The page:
A few years ago, when I was still working at Congress House, I had a lunch (not an expensive one I should add) with a fund manager. I actually quite enjoyed talking with someone with a very different perspective on some of the things that I bang on about. But one topic of conversation really grated, and it has stuck with me to this day - BA.
What irritated me was the fund manager's assertion that BA was overmanned and its staff overpaid. It's an assertion that gets repeated by asset managers in a lot of the coverage of the current strike. Now I don't pretent to know the ins and outs of the airline industry, or how BA compares to other airlines. But I am sure that BA staff deliver a real, tangible service. The contrast with fund management could not be more obvious. Good, I'm glad you agree. But let's to be clear on a few specifics.
If you remove BA staff, the airline will not operate, the planes won't fly and no-one will serve you a delicious (sick) in-flight meal. In fund management, you could just use a computer programme and get broadly the same result, this is after all the index-tracking business in a nutshell. Secondly, the service that BA customers receive is provided by the BA staff. The pilots fly you, the ground crew make sure the plane can fly, the cabin crew look after you during the flight. In fund management the service - the returns - is ultimately provided by someone else, the people working in the companies whose shares you hold via the manager.
It never ceases to amaze me how people seem to have this implicit view that fund managers generate returns. Actually what they do is select coupons (they don't invest money 'in' companies), and week in week out many of them are paid very highly for doing this worse than a computer programme could.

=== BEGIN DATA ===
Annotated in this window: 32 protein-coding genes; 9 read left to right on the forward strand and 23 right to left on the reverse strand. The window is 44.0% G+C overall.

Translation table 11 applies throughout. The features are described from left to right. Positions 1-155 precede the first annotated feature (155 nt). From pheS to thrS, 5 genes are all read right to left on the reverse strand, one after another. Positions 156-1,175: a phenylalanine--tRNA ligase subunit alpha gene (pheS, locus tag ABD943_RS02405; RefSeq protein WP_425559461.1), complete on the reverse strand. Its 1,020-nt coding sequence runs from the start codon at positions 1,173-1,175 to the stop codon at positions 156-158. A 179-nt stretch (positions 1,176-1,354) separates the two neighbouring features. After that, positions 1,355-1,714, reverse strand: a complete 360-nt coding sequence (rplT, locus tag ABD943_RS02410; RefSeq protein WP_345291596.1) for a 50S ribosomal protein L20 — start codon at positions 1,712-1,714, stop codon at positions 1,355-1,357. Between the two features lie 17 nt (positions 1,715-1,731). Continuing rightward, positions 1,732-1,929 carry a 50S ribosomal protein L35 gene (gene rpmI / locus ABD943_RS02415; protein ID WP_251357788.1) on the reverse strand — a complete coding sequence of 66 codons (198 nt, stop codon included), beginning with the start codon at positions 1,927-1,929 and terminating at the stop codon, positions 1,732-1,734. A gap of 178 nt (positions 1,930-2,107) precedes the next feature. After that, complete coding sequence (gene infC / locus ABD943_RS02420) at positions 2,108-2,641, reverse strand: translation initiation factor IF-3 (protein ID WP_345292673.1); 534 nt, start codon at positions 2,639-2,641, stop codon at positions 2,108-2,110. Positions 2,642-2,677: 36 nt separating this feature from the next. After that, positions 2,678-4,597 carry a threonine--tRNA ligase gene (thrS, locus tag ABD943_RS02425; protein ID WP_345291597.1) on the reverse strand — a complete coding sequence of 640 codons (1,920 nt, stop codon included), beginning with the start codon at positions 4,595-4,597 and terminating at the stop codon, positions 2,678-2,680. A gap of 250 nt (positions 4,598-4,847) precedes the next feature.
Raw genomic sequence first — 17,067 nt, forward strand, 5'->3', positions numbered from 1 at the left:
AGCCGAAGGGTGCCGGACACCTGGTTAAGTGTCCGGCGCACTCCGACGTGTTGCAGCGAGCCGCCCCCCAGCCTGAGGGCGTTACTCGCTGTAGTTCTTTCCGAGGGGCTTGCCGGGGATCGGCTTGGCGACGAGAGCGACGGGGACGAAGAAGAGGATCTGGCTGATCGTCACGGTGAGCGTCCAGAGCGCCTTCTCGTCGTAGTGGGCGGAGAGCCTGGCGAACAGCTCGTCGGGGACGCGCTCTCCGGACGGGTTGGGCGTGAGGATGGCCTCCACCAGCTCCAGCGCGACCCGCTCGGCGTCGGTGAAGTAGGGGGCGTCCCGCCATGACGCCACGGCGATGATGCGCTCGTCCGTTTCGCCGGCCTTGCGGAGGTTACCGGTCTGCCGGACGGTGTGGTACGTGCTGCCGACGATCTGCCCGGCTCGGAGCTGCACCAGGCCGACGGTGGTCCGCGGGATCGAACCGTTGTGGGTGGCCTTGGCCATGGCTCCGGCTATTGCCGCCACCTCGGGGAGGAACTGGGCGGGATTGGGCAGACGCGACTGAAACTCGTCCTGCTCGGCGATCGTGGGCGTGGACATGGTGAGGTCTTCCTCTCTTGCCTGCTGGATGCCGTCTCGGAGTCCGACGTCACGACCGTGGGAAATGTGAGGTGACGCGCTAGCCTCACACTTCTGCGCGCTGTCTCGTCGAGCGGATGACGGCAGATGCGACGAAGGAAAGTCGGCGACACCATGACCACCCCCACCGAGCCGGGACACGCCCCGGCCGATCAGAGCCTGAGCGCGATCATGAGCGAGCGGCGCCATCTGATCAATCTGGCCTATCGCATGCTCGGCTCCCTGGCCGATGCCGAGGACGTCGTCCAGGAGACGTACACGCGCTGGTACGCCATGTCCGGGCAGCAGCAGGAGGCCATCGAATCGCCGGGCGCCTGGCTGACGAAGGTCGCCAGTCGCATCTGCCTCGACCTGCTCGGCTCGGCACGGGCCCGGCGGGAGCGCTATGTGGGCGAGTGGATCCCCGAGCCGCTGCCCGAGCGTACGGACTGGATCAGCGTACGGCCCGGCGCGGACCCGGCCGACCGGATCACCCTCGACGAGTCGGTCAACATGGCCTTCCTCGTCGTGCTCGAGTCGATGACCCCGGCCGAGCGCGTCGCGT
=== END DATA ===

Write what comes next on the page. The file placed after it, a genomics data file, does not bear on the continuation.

This shouldn't surprise us either. Effectively employing fund managers is like paying someone to go on Deal Or No Deal and choose the boxes for you. The future is as unknowable as the contents of Noel's boxes, and the historic results of active asset managers demonstrate this rather well. Pension funds and other asset owners might - as Paul Woolley suggests - be better off doing it all themselves, as they used to for much lower costs.
I'm sure a lot of people won't sympathise with the BA strikers, I do. But at least next time you read some fund manager telling you that BA needs to cut its costs remember that part of your pension is being needlessly shovelled their wallet. People need airlines to undertake air travel, professional fund management on the other hand is arguably an entirely unnecessary industry.